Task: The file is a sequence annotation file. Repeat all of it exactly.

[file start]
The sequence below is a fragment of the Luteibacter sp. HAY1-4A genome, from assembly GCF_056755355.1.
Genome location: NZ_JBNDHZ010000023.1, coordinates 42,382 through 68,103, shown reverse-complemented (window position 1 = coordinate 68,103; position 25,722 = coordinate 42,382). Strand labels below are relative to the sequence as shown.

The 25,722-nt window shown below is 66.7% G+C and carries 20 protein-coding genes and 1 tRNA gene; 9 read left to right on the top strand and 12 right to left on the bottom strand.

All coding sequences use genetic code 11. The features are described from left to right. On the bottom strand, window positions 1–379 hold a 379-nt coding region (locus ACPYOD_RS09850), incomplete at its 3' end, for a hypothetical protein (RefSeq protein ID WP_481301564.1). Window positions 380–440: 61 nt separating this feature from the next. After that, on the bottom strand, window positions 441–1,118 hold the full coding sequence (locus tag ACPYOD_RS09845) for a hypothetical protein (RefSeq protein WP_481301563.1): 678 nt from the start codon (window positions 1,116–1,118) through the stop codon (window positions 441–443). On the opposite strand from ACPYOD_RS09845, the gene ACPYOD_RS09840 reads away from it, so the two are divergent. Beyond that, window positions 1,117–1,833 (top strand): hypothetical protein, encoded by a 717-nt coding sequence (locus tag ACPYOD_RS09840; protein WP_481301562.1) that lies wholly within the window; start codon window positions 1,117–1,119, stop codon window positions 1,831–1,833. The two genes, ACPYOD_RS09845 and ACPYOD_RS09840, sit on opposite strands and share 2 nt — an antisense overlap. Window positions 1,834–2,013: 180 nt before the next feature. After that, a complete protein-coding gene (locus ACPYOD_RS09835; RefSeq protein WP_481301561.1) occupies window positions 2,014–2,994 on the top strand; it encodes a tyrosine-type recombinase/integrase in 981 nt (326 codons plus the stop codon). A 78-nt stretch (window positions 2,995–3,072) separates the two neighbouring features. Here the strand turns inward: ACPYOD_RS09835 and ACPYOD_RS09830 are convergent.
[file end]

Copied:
The sequence below is a fragment of the Luteibacter sp. HAY1-4A genome, from assembly GCF_056755355.1.
Genome location: NZ_JBNDHZ010000023.1, coordinates 42,382 through 68,103, shown reverse-complemented (window position 1 = coordinate 68,103; position 25,722 = coordinate 42,382). Strand labels below are relative to the sequence as shown.

The 25,722-nt window shown below is 66.7% G+C and carries 20 protein-coding genes and 1 tRNA gene; 9 read left to right on the top strand and 12 right to left on the bottom strand.

All coding sequences use genetic code 11. The features are described from left to right. On the bottom strand, window positions 1–379 hold a 379-nt coding region (locus ACPYOD_RS09850), incomplete at its 3' end, for a hypothetical protein (RefSeq protein ID WP_481301564.1). Window positions 380–440: 61 nt separating this feature from the next. After that, on the bottom strand, window positions 441–1,118 hold the full coding sequence (locus tag ACPYOD_RS09845) for a hypothetical protein (RefSeq protein WP_481301563.1): 678 nt from the start codon (window positions 1,116–1,118) through the stop codon (window positions 441–443). On the opposite strand from ACPYOD_RS09845, the gene ACPYOD_RS09840 reads away from it, so the two are divergent. Beyond that, window positions 1,117–1,833 (top strand): hypothetical protein, encoded by a 717-nt coding sequence (locus tag ACPYOD_RS09840; protein WP_481301562.1) that lies wholly within the window; start codon window positions 1,117–1,119, stop codon window positions 1,831–1,833. The two genes, ACPYOD_RS09845 and ACPYOD_RS09840, sit on opposite strands and share 2 nt — an antisense overlap. Window positions 1,834–2,013: 180 nt before the next feature. After that, a complete protein-coding gene (locus ACPYOD_RS09835; RefSeq protein WP_481301561.1) occupies window positions 2,014–2,994 on the top strand; it encodes a tyrosine-type recombinase/integrase in 981 nt (326 codons plus the stop codon). A 78-nt stretch (window positions 2,995–3,072) separates the two neighbouring features. Here the strand turns inward: ACPYOD_RS09835 and ACPYOD_RS09830 are convergent.